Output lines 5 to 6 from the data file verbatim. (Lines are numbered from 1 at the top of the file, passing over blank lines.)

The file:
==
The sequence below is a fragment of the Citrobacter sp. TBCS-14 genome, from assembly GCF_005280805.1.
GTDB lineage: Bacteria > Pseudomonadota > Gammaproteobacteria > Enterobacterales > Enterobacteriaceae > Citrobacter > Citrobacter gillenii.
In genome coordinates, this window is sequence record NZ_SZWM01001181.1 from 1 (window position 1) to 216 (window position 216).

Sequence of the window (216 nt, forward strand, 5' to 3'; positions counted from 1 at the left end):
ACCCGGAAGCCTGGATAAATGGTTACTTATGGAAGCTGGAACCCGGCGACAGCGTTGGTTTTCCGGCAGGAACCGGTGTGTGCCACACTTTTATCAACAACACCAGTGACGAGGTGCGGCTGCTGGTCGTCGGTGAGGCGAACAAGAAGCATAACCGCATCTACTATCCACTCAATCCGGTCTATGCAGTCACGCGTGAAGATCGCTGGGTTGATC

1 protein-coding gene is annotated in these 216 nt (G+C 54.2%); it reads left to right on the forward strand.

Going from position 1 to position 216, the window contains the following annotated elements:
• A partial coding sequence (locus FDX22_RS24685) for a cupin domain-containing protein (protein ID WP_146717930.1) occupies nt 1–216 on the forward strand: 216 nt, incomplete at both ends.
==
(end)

ACCCGGAAGCCTGGATAAATGGTTACTTATGGAAGCTGGAACCCGGCGACAGCGTTGGTTTTCCGGCAGGAACCGGTGTGTGCCACACTTTTATCAACAACACCAGTGACGAGGTGCGGCTGCTGGTCGTCGGTGAGGCGAACAAGAAGCATAACCGCATCTACTATCCACTCAATCCGGTCTATGCAGTCACGCGTGAAGATCGCTGGGTTGATC

1 protein-coding gene is annotated in these 216 nt (G+C 54.2%); it reads left to right on the forward strand.